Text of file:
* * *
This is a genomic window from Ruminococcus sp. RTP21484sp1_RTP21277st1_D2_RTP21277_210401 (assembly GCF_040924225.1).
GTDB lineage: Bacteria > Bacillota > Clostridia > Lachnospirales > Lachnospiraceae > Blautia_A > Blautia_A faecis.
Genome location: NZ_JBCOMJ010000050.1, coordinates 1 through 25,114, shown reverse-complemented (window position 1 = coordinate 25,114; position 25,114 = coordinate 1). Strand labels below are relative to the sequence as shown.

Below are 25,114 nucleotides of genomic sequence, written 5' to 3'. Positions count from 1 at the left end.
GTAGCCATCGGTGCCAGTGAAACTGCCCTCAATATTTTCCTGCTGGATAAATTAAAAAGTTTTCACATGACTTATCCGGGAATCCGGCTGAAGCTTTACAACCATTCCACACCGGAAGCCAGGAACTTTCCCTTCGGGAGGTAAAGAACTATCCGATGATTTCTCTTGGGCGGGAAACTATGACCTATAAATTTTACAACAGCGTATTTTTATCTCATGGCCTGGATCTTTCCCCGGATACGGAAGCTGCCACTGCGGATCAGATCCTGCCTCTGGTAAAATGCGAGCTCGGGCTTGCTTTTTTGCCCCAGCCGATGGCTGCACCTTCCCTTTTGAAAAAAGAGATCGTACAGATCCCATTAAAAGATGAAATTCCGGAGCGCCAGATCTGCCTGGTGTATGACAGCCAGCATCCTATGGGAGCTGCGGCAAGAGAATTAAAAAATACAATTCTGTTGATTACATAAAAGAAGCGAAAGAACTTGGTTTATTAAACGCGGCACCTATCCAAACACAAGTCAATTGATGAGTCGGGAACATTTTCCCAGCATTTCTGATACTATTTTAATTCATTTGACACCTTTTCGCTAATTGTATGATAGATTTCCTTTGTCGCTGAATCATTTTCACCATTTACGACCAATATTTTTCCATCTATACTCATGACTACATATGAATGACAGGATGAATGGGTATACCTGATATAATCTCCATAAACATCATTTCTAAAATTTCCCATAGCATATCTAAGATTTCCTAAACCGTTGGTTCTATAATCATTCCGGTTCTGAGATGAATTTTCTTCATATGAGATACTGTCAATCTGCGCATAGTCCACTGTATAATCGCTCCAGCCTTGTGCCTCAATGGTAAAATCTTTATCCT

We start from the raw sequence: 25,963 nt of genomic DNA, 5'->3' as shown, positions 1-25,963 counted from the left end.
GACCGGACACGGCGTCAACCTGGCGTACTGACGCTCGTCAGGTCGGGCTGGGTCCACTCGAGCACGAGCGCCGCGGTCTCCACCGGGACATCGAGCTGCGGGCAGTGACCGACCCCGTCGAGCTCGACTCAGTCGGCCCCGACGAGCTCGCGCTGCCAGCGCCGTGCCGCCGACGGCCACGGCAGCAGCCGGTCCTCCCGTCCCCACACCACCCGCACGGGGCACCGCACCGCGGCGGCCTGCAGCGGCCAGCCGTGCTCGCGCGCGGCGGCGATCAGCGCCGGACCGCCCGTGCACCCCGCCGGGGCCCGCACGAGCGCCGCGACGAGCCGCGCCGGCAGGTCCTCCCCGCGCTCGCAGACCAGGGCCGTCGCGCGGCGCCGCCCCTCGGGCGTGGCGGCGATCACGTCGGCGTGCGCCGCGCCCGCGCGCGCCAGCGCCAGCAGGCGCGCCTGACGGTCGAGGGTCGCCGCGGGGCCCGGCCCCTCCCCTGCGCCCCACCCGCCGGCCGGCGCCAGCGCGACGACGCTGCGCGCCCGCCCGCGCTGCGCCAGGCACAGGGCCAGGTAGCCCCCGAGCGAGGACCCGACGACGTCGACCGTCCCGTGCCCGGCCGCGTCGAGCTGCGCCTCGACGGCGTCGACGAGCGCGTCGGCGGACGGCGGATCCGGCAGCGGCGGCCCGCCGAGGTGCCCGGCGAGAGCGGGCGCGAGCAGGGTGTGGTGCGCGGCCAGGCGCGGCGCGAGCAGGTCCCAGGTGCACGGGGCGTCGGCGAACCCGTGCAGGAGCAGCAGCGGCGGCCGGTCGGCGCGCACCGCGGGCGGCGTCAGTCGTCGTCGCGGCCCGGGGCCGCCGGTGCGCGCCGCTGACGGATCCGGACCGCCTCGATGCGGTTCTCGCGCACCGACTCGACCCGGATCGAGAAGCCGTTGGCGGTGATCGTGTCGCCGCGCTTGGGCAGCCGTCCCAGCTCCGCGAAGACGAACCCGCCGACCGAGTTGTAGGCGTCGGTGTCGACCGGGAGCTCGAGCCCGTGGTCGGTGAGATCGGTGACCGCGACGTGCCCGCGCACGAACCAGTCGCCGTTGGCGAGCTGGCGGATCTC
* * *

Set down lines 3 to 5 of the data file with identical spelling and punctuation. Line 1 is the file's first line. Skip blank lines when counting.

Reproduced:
Genome location: NZ_JBCOMJ010000050.1, coordinates 1 through 25,114, shown reverse-complemented (window position 1 = coordinate 25,114; position 25,114 = coordinate 1). Strand labels below are relative to the sequence as shown.

Below are 25,114 nucleotides of genomic sequence, written 5' to 3'. Positions count from 1 at the left end.
GTAGCCATCGGTGCCAGTGAAACTGCCCTCAATATTTTCCTGCTGGATAAATTAAAAAGTTTTCACATGACTTATCCGGGAATCCGGCTGAAGCTTTACAACCATTCCACACCGGAAGCCAGGAACTTTCCCTTCGGGAGGTAAAGAACTATCCGATGATTTCTCTTGGGCGGGAAACTATGACCTATAAATTTTACAACAGCGTATTTTTATCTCATGGCCTGGATCTTTCCCCGGATACGGAAGCTGCCACTGCGGATCAGATCCTGCCTCTGGTAAAATGCGAGCTCGGGCTTGCTTTTTTGCCCCAGCCGATGGCTGCACCTTCCCTTTTGAAAAAAGAGATCGTACAGATCCCATTAAAAGATGAAATTCCGGAGCGCCAGATCTGCCTGGTGTATGACAGCCAGCATCCTATGGGAGCTGCGGCAAGAGAATTAAAAAATACAATTCTGTTGATTACATAAAAGAAGCGAAAGAACTTGGTTTATTAAACGCGGCACCTATCCAAACACAAGTCAATTGATGAGTCGGGAACATTTTCCCAGCATTTCTGATACTATTTTAATTCATTTGACACCTTTTCGCTAATTGTATGATAGATTTCCTTTGTCGCTGAATCATTTTCACCATTTACGACCAATATTTTTCCATCTATACTCATGACTACATATGAATGACAGGATGAATGGGTATACCTGATATAATCTCCATAAACATCATTTCTAAAATTTCCCATAGCATATCTAAGATTTCCTAAACCGTTGGTTCTATAATCATTCCGGTTCTGAGATGAATTTTCTTCATATGAGATACTGTCAATCTGCGCATAGTCCACTGTATAATCGCTCCAGCCTTGTGCCTCAATGGTAAAATCTTTATCCT